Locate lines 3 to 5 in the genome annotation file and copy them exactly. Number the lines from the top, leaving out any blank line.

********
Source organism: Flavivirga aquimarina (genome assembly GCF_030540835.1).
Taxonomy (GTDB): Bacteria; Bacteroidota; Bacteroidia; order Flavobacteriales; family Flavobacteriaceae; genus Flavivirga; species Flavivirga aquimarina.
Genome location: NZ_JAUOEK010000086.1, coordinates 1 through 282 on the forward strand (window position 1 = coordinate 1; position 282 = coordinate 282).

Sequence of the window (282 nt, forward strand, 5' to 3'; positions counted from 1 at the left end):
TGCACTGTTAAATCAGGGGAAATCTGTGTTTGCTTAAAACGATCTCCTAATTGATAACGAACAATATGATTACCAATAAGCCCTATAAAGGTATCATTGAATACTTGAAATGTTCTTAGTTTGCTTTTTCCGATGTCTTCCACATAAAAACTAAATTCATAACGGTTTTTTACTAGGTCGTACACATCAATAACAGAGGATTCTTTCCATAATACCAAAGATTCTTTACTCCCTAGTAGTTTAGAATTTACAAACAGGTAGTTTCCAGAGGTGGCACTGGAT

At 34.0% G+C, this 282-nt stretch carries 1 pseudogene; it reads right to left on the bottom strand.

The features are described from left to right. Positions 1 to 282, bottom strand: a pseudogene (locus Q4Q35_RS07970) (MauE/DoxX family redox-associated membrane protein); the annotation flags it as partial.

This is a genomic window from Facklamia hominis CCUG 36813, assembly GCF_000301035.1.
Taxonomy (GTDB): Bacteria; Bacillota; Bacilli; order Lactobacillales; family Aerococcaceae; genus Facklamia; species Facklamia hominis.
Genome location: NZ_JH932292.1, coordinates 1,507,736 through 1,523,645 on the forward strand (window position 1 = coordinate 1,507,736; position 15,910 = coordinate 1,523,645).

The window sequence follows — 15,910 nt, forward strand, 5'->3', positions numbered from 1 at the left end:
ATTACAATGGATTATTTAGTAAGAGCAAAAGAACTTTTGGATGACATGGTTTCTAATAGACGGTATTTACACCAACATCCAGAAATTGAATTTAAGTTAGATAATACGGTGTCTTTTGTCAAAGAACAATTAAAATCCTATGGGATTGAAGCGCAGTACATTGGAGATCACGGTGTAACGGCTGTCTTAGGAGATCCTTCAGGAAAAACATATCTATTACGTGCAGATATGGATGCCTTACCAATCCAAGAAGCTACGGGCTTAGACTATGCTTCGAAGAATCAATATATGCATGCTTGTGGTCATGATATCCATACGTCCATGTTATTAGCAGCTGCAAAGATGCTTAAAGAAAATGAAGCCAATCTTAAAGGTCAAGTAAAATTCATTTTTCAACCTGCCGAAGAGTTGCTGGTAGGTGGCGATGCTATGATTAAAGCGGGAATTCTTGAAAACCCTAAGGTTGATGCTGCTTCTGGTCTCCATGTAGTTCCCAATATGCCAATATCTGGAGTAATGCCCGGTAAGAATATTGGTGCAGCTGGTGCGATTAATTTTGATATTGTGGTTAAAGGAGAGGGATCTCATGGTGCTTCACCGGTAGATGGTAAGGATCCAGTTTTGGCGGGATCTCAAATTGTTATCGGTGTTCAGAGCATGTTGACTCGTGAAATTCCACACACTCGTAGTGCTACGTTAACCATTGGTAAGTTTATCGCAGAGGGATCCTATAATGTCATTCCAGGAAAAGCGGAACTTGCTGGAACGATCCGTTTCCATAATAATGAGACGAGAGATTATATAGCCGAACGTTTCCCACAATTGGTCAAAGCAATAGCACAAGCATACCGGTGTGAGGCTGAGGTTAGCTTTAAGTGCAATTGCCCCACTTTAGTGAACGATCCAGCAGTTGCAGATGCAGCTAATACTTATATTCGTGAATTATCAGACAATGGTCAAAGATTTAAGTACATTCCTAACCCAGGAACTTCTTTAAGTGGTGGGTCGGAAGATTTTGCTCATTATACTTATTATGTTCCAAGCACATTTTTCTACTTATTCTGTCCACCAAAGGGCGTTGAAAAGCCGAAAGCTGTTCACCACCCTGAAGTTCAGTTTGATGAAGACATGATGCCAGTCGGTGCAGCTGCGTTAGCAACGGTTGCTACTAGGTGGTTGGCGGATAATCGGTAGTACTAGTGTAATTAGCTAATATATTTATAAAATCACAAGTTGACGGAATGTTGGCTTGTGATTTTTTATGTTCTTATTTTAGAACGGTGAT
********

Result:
Genome location: NZ_JAUOEK010000086.1, coordinates 1 through 282 on the forward strand (window position 1 = coordinate 1; position 282 = coordinate 282).

Sequence of the window (282 nt, forward strand, 5' to 3'; positions counted from 1 at the left end):
TGCACTGTTAAATCAGGGGAAATCTGTGTTTGCTTAAAACGATCTCCTAATTGATAACGAACAATATGATTACCAATAAGCCCTATAAAGGTATCATTGAATACTTGAAATGTTCTTAGTTTGCTTTTTCCGATGTCTTCCACATAAAAACTAAATTCATAACGGTTTTTTACTAGGTCGTACACATCAATAACAGAGGATTCTTTCCATAATACCAAAGATTCTTTACTCCCTAGTAGTTTAGAATTTACAAACAGGTAGTTTCCAGAGGTGGCACTGGAT